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Cybersecurity: What event planners need to know

With the explosion of virtual and hybrid events, cybersecurity has become a major responsibility for organizers. What are the risks? And what measures must be taken to safeguard your events?



With the sudden rush to move events online this year, there is cause for concern that cybersecurity has been neglected. With unprecedented levels of crime taking place online, planners must embark on another steep learning curve. Here is VEI’s introductory guide to keeping your events safe...

Why are events a target?


Anything with value has the potential to be a target for cyber crime. Thomas Squeo, chief technology officer of Intrado, explains: “Typically, the two most valuable assets that flow through an event are the content and attendees’ Personally Identifiable Information (PII), such as full name, Social Security number, bank account and credit card numbers, passport number and email address.”


‘Hacktivists’ with a political or social motive sometimes prey on organisations with controversial operations and views, although this is less common.


Cyber criminals may also earmark an event for the simple reason it is easy to do. Ivan Garcia, chief technology officer and co-founder of event management software provider, EventsCase, explains: Attacks on virtual and hybrid events are extremely easy to carry out, even without technical knowledge. It is scary to think anyone could do it with a minimum amount of training and practice.”


What are the risks?


The security risks vary from event data breaches to high-scale system attacks. For virtual experiences the dangers centre mainly around phishing, which is when a hacker tricks people into thinking they have entered an event's website to lure them into providing sensitive data such as PII.


Malicious software, or malware, can also be used to steal data or access information without authorization. Another issue can be cyber impersonation where personal data is captured to impersonate a user to enter an online event, or session, to gain valuable information.


What measures can be taken?


An ideal starting point is to assess the potential risks by identifying:

  • Who is coming to the event and whether they are high targets for hackers

  • The event type and privacy level of the data related to it

  • The theme and content and whether it is of interest to hackers

Once this is established, it is vital to regulate access through a robust registration system. For private events, it is essential to define a closed list of attendees who receive an invitation with a single-access code or establish moderation measures to vet the people who are registering.


Communicating cyber security best practices to delegates can be a worthwhile task. For example, passwords should not contain words or numbers that are easy to guess. With many participants working from home without corporate firewalls, encourage them to download and be up to date with their anti-virus software.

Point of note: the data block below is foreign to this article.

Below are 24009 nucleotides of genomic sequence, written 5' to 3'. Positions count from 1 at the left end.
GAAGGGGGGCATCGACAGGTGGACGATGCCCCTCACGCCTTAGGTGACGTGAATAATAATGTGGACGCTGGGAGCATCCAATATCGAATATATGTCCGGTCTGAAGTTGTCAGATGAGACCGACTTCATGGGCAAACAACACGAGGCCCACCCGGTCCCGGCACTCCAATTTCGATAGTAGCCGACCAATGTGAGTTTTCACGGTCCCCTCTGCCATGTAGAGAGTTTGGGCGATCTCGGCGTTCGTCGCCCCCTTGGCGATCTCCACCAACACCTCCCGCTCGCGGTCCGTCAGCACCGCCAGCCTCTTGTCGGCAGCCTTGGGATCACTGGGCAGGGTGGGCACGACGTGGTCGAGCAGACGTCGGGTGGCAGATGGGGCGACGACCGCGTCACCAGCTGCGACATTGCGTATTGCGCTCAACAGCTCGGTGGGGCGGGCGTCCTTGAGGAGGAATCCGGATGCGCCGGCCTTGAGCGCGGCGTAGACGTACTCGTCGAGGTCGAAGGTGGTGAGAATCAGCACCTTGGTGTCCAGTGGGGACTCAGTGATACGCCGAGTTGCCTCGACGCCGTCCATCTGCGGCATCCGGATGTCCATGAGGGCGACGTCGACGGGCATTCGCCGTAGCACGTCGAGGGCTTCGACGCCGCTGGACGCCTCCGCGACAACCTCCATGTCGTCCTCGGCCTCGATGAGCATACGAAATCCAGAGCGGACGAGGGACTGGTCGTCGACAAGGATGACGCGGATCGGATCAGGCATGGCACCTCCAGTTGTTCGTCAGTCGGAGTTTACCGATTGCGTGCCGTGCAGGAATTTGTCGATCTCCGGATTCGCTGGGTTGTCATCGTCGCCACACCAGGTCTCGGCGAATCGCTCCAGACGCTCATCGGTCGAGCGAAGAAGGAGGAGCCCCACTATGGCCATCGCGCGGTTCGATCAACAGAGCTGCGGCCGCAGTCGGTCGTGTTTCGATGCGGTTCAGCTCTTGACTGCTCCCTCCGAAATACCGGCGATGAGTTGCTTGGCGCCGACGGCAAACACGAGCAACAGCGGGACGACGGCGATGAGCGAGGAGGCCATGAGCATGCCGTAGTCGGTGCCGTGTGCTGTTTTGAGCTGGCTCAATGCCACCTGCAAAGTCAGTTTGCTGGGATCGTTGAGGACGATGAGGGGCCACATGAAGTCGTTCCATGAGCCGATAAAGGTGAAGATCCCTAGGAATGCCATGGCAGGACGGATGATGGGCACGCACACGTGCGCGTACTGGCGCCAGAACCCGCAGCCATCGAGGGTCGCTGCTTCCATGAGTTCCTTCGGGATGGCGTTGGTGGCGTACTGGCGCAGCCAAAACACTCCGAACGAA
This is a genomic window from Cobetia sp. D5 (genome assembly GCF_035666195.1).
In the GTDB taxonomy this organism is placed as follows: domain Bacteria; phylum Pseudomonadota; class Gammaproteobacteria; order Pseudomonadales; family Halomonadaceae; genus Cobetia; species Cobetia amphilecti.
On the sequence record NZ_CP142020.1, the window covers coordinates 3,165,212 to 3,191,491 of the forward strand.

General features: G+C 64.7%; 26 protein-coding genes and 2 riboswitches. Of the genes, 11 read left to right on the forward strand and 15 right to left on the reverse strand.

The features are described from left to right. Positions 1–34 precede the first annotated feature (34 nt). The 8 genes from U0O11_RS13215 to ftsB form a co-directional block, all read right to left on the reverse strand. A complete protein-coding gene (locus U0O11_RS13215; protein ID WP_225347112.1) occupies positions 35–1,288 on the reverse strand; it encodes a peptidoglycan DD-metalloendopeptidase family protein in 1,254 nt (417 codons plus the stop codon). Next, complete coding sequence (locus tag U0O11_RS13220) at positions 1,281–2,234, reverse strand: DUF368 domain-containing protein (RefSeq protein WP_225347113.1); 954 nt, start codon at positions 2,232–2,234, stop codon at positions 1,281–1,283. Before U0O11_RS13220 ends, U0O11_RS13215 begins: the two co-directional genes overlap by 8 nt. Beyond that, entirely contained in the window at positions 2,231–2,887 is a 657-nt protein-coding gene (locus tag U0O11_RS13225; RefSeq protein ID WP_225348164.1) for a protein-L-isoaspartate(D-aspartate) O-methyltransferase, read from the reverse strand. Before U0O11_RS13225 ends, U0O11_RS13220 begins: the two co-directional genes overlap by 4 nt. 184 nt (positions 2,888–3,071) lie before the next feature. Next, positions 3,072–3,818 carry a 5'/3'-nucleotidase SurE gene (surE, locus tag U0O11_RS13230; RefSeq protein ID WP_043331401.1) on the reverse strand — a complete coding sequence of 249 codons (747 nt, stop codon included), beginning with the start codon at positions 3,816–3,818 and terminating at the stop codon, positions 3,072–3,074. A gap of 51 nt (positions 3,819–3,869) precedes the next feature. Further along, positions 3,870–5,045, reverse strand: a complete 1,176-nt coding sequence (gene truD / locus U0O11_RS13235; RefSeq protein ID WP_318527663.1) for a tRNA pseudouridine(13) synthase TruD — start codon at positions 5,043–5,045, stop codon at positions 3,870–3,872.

One way to minimise phishing attacks is to “inform attendees of the official URLs and advise them to check that their website is secure by looking for a padlock in the browser, next to the URL,” recommends Garcia. Inform users about the type of communications being sent and make them aware that no one will contact them directly to verify their password if they have not requested a reset.


Strong network security is critical. It is also preferable to have experts on hand to secure the various layers of your virtual experience in the planning process and to monitor the network throughout the entirety of your event. The system should track and detect anomalous activity, such as a sudden and large data loss or a user logging in from two locations that are not in the same IP range or region. The secure network solution must also “incorporate mechanisms to avoid brute force attacks and establish a maximum number of attempts,” adds Garcia.


To verify delegates’ identities and provide an extra layer of protection, there should be a double authentication mechanism. Squeo recommends: “Two-factor authentication gives organizers the ability to verify who a delegate is and where they are located. It's not foolproof, but it makes the event much more secure.


“Event planners may think of this as a barrier to entry for their attendees, but it keeps the event secure. The greatest security weaknesses are when an event host makes a decision around ease of use, which undercuts security.”


Cybersecurity event trends for 2021


Looking ahead to next year, audiences will expect a virtual component at every event, which will push cybersecurity to the top of every organizer’s agenda. Eventprofs must take an active role in learning about the ever-changing world of cybersecurity to ensure their events live on, long into the future.


Read: Nine Event Predictions for 2021

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